This review was originally written for The Reviews Hub.
Writer: Shaunna Lee Lynch
Director: Ciarán MacArtain
Leaving a far from illustrious journalism career in London, one that involved more pouring coffee than Pulitzers, Siobhán (Karen Killenn) finds herself back home in East Cork and living with her mother Angela (Claire O’Donovan). She quickly realises that the place she left behind is no longer the same and neither are the people. In the wake of her aunt’s death, Siobhán’s cousin Mags (Síofra O Meara) and her mother have a new found New Age positivity that is in conflict with Siobhán’s more nihilistic nature. Dismissive of their enlightenment, they challenge her to stop criticising others and take a look inwards.
As Siobhán tries to find herself with the help of a local healer Bláthnaid (Shaunna Lee Lynch) things begin to change for her and her family, though not always as expected.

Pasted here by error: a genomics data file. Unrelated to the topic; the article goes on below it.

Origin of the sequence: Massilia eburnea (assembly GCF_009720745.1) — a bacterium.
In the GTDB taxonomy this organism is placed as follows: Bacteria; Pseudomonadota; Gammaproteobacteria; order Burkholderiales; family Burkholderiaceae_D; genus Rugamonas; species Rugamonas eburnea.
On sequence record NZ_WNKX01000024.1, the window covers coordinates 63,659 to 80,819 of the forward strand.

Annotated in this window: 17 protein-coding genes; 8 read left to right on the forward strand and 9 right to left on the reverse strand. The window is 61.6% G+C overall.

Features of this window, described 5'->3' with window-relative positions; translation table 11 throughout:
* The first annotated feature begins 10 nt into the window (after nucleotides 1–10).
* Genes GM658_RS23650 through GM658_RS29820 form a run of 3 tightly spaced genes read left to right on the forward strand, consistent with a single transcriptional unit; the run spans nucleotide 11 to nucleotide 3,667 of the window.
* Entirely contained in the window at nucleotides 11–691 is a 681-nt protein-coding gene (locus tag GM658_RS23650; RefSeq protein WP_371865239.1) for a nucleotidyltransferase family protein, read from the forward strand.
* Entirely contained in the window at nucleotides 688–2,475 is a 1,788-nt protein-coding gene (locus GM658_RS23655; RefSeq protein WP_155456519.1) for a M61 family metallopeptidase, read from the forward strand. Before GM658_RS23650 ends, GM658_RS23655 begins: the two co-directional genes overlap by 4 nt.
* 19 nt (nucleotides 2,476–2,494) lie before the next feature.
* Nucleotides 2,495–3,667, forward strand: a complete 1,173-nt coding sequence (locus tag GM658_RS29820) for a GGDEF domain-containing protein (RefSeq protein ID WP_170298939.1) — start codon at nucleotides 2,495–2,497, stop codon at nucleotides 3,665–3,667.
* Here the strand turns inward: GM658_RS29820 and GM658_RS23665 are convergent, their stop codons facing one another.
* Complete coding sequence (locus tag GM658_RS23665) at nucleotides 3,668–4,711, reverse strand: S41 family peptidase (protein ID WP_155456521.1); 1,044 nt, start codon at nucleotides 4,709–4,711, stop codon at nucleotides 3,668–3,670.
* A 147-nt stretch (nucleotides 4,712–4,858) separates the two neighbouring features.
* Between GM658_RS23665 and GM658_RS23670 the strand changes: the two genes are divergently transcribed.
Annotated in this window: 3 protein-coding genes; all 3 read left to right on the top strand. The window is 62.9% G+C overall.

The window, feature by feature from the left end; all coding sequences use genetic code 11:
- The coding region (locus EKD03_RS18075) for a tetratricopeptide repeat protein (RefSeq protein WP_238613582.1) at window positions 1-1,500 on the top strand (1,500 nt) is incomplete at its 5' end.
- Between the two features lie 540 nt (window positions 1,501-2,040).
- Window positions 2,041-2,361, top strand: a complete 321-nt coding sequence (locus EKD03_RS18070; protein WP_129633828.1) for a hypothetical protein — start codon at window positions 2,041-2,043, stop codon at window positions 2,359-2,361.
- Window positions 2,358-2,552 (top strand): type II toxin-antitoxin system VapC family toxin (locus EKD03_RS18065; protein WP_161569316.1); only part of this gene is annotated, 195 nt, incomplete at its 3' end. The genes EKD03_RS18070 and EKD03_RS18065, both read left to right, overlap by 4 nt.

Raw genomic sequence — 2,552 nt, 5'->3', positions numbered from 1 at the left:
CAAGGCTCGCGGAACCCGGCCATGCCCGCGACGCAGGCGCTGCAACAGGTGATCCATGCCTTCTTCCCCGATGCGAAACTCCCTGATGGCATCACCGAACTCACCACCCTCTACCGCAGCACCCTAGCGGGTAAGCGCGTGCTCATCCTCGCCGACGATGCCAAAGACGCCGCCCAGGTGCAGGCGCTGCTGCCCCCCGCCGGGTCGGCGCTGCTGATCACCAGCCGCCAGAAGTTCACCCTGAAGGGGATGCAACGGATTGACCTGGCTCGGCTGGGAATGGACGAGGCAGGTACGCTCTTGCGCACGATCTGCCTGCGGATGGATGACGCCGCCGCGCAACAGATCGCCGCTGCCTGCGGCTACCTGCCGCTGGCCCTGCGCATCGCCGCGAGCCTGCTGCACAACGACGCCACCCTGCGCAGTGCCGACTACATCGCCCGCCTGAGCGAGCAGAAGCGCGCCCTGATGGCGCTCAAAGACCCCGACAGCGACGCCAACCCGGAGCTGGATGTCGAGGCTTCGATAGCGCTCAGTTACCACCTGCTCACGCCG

The strong characters and sharp writing in Wishful Thinking provide plenty of laughs with all too recognisable, and often cringey, personality traits. While it’s easy to poke fun at some of the mystical elements espoused by so-called shaman like Bláthnaid, a mirror is also held up to the ever doubtful unbelievers. This balance is nicely achieved and is never wholly one-sided.
In a show full of humour Wishful Thinking none the less gets to explore deeper elements of the human condition, such as grief, hopes, and family bonds. Beyond the East Cork quips and “pessimism exorcisms” lies a story about finding truth and dealing with life’s problems. Running away from issues, whether figuratively or literally, seldom brings about real solutions. Shaunna Lee Lynch’s soulful tale offers an introspective glance at what can happen when we don’t pay heed to our own lives. Presented by Strive Theatre and directed by Ciarán MacArtain Wishful Thinking shows us that we’re all searching for something, we just sometimes look in the wrong places.
Runs until 21 September 2019 | Image: Elaina Walsh O’Reilly
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